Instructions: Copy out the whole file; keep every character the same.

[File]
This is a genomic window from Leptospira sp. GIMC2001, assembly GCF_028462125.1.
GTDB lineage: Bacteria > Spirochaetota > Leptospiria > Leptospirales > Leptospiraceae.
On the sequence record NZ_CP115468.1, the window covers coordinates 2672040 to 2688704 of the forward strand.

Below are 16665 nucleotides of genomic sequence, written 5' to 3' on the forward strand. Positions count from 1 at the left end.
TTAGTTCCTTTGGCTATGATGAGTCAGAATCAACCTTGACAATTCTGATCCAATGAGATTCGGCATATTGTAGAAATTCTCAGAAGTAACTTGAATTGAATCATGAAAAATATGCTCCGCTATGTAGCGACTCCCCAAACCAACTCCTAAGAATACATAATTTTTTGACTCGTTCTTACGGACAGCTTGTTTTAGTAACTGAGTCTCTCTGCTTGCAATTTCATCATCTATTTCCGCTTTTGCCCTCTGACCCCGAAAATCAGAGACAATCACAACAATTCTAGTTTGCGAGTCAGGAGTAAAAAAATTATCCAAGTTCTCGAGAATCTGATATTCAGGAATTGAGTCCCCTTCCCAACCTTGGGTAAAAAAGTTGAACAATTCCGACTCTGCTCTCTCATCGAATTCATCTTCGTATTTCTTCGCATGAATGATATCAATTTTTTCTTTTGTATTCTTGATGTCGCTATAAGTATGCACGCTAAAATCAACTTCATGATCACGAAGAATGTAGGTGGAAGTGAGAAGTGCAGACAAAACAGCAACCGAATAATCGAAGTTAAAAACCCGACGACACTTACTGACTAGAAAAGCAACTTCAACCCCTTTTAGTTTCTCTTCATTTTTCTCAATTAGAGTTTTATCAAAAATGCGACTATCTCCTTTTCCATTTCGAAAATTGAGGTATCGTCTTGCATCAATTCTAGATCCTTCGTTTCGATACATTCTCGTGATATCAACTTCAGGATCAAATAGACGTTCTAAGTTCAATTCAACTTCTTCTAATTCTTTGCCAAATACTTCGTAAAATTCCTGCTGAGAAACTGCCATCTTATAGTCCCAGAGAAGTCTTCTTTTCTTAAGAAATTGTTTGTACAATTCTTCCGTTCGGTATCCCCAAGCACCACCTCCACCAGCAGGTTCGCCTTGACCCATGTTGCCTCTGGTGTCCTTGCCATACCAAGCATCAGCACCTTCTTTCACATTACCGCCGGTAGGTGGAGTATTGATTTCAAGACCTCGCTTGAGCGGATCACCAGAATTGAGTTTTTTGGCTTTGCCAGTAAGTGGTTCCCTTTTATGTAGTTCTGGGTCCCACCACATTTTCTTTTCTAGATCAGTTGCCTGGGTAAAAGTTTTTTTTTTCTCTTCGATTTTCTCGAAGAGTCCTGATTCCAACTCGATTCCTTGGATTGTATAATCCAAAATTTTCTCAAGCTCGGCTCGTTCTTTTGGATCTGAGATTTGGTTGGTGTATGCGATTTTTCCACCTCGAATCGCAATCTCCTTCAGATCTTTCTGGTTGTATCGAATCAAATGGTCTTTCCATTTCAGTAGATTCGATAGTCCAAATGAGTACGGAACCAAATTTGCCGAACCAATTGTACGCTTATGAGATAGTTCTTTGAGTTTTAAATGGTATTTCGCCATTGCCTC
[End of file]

This is a genomic window from Leptospira sp. GIMC2001, assembly GCF_028462125.1.
GTDB lineage: Bacteria > Spirochaetota > Leptospiria > Leptospirales > Leptospiraceae.
On the sequence record NZ_CP115468.1, the window covers coordinates 2672040 to 2688704 of the forward strand.

Below are 16665 nucleotides of genomic sequence, written 5' to 3' on the forward strand. Positions count from 1 at the left end.
TTAGTTCCTTTGGCTATGATGAGTCAGAATCAACCTTGACAATTCTGATCCAATGAGATTCGGCATATTGTAGAAATTCTCAGAAGTAACTTGAATTGAATCATGAAAAATATGCTCCGCTATGTAGCGACTCCCCAAACCAACTCCTAAGAATACATAATTTTTTGACTCGTTCTTACGGACAGCTTGTTTTAGTAACTGAGTCTCTCTGCTTGCAATTTCATCATCTATTTCCGCTTTTGCCCTCTGACCCCGAAAATCAGAGACAATCACAACAATTCTAGTTTGCGAGTCAGGAGTAAAAAAATTATCCAAGTTCTCGAGAATCTGATATTCAGGAATTGAGTCCCCTTCCCAACCTTGGGTAAAAAAGTTGAACAATTCCGACTCTGCTCTCTCATCGAATTCATCTTCGTATTTCTTCGCATGAATGATATCAATTTTTTCTTTTGTATTCTTGATGTCGCTATAAGTATGCACGCTAAAATCAACTTCATGATCACGAAGAATGTAGGTGGAAGTGAGAAGTGCAGACAAAACAGCAACCGAATAATCGAAGTTAAAAACCCGACGACACTTACTGACTAGAAAAGCAACTTCAACCCCTTTTAGTTTCTCTTCATTTTTCTCAATTAGAGTTTTATCAAAAATGCGACTATCTCCTTTTCCATTTCGAAAATTGAGGTATCGTCTTGCATCAATTCTAGATCCTTCGTTTCGATACATTCTCGTGATATCAACTTCAGGATCAAATAGACGTTCTAAGTTCAATTCAACTTCTTCTAATTCTTTGCCAAATACTTCGTAAAATTCCTGCTGAGAAACTGCCATCTTATAGTCCCAGAGAAGTCTTCTTTTCTTAAGAAATTGTTTGTACAATTCTTCCGTTCGGTATCCCCAAGCACCACCTCCACCAGCAGGTTCGCCTTGACCCATGTTGCCTCTGGTGTCCTTGCCATACCAAGCATCAGCACCTTCTTTCACATTACCGCCGGTAGGTGGAGTATTGATTTCAAGACCTCGCTTGAGCGGATCACCAGAATTGAGTTTTTTGGCTTTGCCAGTAAGTGGTTCCCTTTTATGTAGTTCTGGGTCCCACCACATTTTCTTTTCTAGATCAGTTGCCTGGGTAAAAGTTTTTTTTTTCTCTTCGATTTTCTCGAAGAGTCCTGATTCCAACTCGATTCCTTGGATTGTATAATCCAAAATTTTCTCAAGCTCGGCTCGTTCTTTTGGATCTGAGATTTGGTTGGTGTATGCGATTTTTCCACCTCGAATCGCAATCTCCTTCAGATCTTTCTGGTTGTATCGAATCAAATGGTCTTTCCATTTCAGTAGATTCGATAGTCCAAATGAGTACGGAACCAAATTTGCCGAACCAATTGTACGCTTATGAGATAGTTCTTTGAGTTTTAAATGGTATTTCGCCATTGCCTC